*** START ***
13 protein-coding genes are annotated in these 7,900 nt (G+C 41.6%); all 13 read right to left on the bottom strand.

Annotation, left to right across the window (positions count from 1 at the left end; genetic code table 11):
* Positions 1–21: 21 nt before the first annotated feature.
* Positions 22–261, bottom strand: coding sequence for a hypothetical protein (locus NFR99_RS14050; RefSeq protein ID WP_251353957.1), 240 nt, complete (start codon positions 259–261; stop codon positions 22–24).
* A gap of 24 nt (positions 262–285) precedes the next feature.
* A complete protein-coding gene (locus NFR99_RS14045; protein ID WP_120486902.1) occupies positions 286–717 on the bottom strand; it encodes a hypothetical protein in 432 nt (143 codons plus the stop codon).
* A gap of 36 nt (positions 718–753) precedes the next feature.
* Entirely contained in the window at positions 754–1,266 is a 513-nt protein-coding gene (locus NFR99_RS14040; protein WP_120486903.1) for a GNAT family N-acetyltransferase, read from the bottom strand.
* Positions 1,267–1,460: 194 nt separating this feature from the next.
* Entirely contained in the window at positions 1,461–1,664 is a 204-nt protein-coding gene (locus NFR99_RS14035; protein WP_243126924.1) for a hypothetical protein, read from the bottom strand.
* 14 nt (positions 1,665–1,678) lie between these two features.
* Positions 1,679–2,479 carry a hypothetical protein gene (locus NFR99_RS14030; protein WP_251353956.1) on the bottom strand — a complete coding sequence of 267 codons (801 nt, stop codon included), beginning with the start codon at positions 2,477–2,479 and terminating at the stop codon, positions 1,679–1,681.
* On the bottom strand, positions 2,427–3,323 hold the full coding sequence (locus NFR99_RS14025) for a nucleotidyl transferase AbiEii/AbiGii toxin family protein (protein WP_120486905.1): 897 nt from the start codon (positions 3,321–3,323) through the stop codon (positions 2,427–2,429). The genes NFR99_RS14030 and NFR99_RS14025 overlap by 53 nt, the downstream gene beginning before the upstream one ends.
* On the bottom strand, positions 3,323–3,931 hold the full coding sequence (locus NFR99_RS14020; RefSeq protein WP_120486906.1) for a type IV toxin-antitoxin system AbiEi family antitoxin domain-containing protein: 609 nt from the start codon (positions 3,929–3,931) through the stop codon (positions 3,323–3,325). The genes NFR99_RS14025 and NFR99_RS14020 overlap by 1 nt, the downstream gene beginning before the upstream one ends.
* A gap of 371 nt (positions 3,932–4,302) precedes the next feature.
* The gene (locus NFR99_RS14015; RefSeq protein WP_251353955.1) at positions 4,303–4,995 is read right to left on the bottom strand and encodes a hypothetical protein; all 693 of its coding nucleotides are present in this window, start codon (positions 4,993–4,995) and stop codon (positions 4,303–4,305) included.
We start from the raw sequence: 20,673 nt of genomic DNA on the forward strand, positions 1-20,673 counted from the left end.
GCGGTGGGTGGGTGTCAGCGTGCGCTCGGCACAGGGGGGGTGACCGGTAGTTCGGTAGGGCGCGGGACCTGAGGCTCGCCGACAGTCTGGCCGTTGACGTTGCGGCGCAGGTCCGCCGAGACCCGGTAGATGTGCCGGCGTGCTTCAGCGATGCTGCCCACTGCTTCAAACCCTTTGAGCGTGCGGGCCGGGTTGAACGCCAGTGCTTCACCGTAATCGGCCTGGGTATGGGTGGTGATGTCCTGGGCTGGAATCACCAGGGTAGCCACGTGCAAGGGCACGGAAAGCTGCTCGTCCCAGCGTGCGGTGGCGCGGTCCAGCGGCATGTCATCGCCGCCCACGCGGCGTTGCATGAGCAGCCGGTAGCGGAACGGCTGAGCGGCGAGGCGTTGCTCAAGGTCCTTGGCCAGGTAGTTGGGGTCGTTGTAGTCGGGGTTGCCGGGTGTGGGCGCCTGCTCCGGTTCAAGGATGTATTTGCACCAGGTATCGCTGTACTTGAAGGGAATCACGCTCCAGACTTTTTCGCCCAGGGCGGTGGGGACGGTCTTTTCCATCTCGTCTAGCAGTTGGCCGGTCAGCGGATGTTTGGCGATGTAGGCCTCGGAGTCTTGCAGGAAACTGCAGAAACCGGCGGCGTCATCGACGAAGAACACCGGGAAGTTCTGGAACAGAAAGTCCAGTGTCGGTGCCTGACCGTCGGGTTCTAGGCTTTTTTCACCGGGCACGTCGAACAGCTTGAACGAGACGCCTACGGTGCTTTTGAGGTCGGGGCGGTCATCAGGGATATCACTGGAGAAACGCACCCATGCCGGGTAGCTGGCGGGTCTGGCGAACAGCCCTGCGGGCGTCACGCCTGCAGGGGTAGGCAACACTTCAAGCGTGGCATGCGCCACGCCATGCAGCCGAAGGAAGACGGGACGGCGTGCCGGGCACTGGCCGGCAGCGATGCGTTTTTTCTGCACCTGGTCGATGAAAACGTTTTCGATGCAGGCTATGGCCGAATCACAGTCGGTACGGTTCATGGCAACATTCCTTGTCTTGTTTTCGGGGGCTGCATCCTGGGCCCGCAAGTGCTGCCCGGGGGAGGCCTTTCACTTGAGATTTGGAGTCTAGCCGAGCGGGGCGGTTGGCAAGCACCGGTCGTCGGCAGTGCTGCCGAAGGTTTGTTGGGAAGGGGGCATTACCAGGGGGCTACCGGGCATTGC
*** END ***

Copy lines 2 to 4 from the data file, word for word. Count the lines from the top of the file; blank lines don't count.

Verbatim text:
Annotation, left to right across the window (positions count from 1 at the left end; genetic code table 11):
* Positions 1–21: 21 nt before the first annotated feature.
* Positions 22–261, bottom strand: coding sequence for a hypothetical protein (locus NFR99_RS14050; RefSeq protein ID WP_251353957.1), 240 nt, complete (start codon positions 259–261; stop codon positions 22–24).